Parents need to know that Into the Storm is an extremely intense natural disaster film about how a group of storm chasers and a high-school assistant principal and his two teenage sons handle a deadly series of tornadoes that hits an Oklahoma town. The storm sequences are violent and deadly; each one leaves more devastation to buildings and people. Characters die, sometimes horrifically, during the storms, especially those who are swept up into a tornado vortex. The body count includes a few prominent characters, and everyone is in life-threatening peril. Language, which includes "s--t" and its many derivatives, is used in nearly every scene once the storms start hitting the town. There are also some references to sex and banging and hot women, but only a couple of actual kisses, one at the beginning and one at the end. Disaster movies can frighten some younger viewers even more than monsters or aliens or paranormal horror, so make sure you know whether your tween or teen can handle realistic depictions of weather catastrophes. To stay in the loop on more movies like this, you can sign up for weekly Family Movie Night emails.
Is It Any Good?
Audiences looking for the most jump-worthy storm sequences since Twister are in for some killer, genuinely gasp-worthy moments with Into the Storm. Because there are multiple tornadoes, there are plenty of harrowing, catastrophic scenes of the twisters touching down, plowing through neighborhoods, and sucking up everything from cars and planes to people (of course). Distracting from all the devastation is comic relief provided by two drunk yokels who think that if they follow the actual storm chasers around recording the storms with their phones, they'll score instant YouTube celebrity. It's not so funny when characters start getting killed, but these disaster movies apparently need all the laughs they can get -- like a throwaway one-liner about the aftermath looking like a zombie apocalypse, a wink-wink joke directed at Callies' devoted Walking Dead fans.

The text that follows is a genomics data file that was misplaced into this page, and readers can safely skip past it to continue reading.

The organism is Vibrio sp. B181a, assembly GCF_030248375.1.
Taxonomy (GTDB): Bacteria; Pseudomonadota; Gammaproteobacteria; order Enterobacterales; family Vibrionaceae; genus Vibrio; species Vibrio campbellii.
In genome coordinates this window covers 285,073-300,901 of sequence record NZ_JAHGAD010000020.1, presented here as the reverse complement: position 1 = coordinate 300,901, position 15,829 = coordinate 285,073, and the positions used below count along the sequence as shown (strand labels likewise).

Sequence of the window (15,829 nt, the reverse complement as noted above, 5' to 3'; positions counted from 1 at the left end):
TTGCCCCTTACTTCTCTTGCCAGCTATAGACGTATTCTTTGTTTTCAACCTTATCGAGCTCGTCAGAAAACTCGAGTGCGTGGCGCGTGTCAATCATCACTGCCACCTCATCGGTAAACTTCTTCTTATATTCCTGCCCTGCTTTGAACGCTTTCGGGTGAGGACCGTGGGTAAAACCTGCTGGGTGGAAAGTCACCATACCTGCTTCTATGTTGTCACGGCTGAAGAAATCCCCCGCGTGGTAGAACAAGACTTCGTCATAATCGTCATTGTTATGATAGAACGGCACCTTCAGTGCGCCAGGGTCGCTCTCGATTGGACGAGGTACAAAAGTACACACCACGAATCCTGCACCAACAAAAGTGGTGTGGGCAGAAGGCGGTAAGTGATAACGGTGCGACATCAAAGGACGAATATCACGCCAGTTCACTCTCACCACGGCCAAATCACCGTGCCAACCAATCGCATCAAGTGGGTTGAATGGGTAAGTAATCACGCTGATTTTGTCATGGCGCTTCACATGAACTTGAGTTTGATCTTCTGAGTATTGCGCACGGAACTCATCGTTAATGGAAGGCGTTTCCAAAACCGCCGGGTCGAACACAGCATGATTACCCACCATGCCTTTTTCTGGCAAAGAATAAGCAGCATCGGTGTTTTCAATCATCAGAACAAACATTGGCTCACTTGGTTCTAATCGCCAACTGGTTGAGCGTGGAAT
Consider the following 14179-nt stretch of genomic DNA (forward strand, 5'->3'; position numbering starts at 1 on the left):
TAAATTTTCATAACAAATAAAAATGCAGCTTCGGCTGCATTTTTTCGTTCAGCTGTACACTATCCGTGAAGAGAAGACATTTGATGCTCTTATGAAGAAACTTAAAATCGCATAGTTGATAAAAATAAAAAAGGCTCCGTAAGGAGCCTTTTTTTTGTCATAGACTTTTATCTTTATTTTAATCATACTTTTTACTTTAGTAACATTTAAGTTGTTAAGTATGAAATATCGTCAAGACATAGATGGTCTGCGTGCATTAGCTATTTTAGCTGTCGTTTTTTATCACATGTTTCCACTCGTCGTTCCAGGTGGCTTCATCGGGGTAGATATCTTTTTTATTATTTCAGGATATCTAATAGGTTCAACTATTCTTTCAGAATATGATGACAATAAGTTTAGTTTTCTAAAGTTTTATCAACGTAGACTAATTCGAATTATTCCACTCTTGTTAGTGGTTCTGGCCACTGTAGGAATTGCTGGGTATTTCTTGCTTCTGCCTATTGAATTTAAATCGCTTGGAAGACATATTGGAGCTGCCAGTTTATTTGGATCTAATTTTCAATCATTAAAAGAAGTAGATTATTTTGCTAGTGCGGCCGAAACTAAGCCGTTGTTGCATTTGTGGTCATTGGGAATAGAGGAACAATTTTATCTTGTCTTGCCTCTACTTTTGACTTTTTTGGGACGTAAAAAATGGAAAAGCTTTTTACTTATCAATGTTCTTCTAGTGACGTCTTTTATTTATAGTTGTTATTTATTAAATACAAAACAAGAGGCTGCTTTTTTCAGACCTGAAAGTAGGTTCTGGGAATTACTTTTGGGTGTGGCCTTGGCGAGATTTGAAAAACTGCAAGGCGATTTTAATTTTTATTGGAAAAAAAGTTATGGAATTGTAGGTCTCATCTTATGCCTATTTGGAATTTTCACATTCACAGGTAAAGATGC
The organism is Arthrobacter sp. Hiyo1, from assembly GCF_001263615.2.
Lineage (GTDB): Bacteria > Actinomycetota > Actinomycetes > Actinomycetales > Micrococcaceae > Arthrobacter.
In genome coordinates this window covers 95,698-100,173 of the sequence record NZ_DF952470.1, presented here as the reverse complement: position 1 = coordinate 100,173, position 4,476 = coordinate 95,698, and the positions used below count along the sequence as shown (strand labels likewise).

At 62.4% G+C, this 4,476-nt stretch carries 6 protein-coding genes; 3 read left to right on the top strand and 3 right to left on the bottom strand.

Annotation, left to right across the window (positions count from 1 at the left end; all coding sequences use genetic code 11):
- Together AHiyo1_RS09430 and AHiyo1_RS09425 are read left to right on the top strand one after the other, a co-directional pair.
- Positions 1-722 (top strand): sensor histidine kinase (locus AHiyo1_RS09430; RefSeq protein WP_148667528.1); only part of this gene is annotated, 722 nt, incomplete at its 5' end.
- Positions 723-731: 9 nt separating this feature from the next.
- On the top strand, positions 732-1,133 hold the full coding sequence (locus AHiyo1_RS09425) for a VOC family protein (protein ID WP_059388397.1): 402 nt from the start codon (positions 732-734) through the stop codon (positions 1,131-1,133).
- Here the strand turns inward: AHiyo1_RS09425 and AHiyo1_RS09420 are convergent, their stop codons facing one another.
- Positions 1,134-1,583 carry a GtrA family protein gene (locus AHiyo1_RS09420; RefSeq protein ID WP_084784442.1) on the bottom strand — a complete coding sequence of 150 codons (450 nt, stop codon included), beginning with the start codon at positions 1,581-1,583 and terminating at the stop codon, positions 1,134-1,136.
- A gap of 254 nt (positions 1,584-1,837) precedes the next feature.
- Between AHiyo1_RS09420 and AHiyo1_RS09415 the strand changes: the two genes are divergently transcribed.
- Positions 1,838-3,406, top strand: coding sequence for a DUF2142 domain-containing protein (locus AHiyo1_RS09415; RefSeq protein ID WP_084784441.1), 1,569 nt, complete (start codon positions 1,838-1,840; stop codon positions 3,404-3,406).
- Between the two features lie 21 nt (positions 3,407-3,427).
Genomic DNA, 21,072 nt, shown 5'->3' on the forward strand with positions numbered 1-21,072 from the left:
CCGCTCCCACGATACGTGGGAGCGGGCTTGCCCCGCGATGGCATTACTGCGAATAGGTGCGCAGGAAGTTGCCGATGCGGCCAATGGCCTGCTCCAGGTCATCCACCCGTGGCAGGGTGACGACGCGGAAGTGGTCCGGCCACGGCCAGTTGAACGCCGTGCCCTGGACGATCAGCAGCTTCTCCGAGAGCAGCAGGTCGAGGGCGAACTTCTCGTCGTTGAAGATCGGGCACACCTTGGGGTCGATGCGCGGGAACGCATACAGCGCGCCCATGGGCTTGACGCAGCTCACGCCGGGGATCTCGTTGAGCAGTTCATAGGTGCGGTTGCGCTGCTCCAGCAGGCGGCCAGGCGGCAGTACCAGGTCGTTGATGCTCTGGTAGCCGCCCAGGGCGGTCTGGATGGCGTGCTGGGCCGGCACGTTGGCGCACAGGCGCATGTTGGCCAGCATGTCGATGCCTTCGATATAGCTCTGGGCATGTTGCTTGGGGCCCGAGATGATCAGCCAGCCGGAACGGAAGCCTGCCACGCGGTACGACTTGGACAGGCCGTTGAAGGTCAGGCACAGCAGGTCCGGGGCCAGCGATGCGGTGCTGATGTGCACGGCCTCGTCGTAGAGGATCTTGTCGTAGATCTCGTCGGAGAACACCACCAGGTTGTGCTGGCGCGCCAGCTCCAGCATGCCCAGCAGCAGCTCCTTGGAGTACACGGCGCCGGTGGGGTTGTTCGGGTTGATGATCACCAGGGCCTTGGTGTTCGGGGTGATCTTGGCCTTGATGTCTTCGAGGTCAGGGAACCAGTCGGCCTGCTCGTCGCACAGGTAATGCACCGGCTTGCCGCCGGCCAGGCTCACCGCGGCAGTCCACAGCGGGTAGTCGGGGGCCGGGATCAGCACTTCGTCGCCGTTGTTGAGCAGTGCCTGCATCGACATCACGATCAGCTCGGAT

There's not much of a plot here beyond "storm chasers head to a town suffering from a day of awful back-to-back storm systems," but at least the performances are all up to the task. Armitage, best known as the severe dwarf leader Thorin Oakenshield in The Hobbit trilogy, is possibly the fittest high-school assistant principal ever and a believably righteous dad who will stop at nothing to save his sons; Callies is the level-headed foil to Walsh's greedy filmmaker, who seems to care more about tornado footage than possible casualties, and the young actors do their best to seize the moment, however doomed it might be for everyone else. Some laughable plot details might be hard for adults to overlook, but once the storms hit, you'll be too busy oohing and ahhing (or closing your eyes) to care.
Did we miss something on diversity?
Research shows a connection between kids' healthy self-esteem and positive portrayals in media. That's why we've added a new "Diverse Representations" section to our reviews that will be rolling out on an ongoing basis. You can help us help kids by suggesting a diversity update.